Let us first consider the intention to make certain content non-mandatory. What definition did they use to define whether content should be mandatory rather than non-mandatory? Well, officially, the appendix defines this as content which would legally be considered criminal hate speech. That’s assuming that concept is applied to trans, non-binary, disabled, working-class, and women* groups, as well as those already protected. But in the Council Notes section 2, it suggests setting guidelines on non-mandatory content based on what is prejudicial towards these same groups.
So, which is it? Prejudicial content, or criminal hate speech? And it matters because they are completely different. When Boris Johnson wrote the disgusting phrase “regular cheering crowds of flag-waving piccaninnies”, he was unequivocally being prejudicial. But it was not criminal hate speech. The SU draws two very different lines, and it is unclear why. This is sloppy, and as I will explore, it has extremely problematic consequences.
One worry is that this falsely equates prejudicial content with criminal hate speech. As I say, these are not the same. That is why they are dealt with separately in the law. The CPS notes that “a hate crime can include verbal abuse, intimidation, threats, harassment, assault and bullying, as well as damage to property.” Sure, these things might be done on the grounds of prejudice—then it would be a hate crime. But prejudicial content itself is not a hate crime.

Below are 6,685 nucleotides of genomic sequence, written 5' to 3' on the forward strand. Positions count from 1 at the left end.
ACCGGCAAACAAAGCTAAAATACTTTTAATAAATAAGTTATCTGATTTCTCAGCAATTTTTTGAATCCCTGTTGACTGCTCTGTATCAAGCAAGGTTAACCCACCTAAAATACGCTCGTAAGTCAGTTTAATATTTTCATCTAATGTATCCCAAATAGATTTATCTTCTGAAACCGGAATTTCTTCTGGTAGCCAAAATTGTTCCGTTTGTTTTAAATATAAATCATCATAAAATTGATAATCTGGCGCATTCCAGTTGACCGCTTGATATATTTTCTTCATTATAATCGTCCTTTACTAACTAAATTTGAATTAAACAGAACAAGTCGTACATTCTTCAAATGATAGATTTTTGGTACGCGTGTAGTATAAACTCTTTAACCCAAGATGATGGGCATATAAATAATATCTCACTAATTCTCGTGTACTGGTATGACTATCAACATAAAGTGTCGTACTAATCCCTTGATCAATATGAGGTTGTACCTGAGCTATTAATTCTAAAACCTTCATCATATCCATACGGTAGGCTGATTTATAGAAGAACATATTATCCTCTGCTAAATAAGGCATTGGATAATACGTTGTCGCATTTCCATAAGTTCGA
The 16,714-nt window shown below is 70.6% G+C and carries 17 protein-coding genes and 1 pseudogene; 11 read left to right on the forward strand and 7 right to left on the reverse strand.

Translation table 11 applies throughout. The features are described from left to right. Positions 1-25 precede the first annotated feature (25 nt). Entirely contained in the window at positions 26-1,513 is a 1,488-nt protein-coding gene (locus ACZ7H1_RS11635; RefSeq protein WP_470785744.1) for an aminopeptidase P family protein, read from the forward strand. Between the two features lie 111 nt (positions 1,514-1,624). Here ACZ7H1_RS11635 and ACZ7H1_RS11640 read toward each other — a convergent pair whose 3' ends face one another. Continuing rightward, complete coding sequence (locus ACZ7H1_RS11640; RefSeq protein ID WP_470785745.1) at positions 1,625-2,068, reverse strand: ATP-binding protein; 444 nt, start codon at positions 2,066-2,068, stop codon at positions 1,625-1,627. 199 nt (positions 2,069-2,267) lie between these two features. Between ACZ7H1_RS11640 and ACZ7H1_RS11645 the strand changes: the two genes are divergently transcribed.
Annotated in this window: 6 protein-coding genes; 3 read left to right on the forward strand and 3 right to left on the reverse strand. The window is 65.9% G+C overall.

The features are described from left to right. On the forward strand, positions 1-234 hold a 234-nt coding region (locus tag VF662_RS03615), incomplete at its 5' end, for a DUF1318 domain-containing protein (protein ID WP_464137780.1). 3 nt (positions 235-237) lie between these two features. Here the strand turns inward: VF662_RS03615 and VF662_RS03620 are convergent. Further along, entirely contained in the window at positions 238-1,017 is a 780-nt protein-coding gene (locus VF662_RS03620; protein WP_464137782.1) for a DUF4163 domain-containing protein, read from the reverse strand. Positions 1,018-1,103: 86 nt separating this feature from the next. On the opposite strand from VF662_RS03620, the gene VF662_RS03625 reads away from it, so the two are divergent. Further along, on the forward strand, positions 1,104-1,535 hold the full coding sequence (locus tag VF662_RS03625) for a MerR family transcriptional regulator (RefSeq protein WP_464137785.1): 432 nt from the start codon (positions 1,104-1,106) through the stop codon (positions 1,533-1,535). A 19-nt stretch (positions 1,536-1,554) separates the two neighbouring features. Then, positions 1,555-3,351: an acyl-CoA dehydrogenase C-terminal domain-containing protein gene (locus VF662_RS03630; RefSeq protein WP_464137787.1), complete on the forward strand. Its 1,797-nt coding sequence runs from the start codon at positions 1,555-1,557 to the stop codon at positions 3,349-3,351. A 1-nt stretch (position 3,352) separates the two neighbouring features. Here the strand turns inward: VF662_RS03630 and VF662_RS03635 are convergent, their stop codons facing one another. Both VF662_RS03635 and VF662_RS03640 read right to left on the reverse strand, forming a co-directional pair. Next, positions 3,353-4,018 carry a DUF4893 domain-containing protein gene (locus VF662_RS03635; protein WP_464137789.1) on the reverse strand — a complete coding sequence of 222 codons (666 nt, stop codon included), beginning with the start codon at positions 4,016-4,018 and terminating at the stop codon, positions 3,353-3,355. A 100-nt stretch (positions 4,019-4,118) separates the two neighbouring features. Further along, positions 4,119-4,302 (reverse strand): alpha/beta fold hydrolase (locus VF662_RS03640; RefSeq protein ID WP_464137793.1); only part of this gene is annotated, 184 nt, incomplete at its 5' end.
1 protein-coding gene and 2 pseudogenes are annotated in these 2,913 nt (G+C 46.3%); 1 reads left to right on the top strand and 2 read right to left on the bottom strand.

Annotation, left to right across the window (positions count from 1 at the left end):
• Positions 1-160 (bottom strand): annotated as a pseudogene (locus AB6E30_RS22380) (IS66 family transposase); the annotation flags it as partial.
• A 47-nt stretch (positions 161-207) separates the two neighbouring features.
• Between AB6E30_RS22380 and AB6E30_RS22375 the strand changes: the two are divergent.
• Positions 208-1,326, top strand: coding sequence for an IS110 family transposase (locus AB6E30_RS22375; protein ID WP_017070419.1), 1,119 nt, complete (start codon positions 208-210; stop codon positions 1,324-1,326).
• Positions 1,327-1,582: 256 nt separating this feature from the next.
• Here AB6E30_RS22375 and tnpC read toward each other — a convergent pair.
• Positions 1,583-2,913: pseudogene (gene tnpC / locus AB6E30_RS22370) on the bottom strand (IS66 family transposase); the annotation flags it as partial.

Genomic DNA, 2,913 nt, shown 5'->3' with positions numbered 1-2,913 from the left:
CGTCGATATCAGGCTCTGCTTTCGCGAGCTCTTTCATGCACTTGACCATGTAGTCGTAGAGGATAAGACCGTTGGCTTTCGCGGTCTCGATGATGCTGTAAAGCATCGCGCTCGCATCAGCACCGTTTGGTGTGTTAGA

And that is why the SU motion failed us—because their motion was devoid of definitions, sloppy, and unclear. It is also why the debate around it is always so slippery and inconclusive. For where did they draw the line and thus what did the motion achieve?”
It’s clear that the SU doesn’t really mean to make use of the ‘criminal hate speech’ criterion because the *one* example it gives as the sort of content that ought to be non-mandatory wouldn’t itself be considered criminal hate speech. Yes, the article entitled “Why We Should Pick the Best Children” is prejudiced. But it does not constitute verbal abuse, intimidation, threatening, harassment, assault/bullying or damage to property. And the protection of freedom of expression explicitly states that this does not “prohibit or restrict discussion, criticism or expressions of antipathy, dislike, ridicule [or] insult”.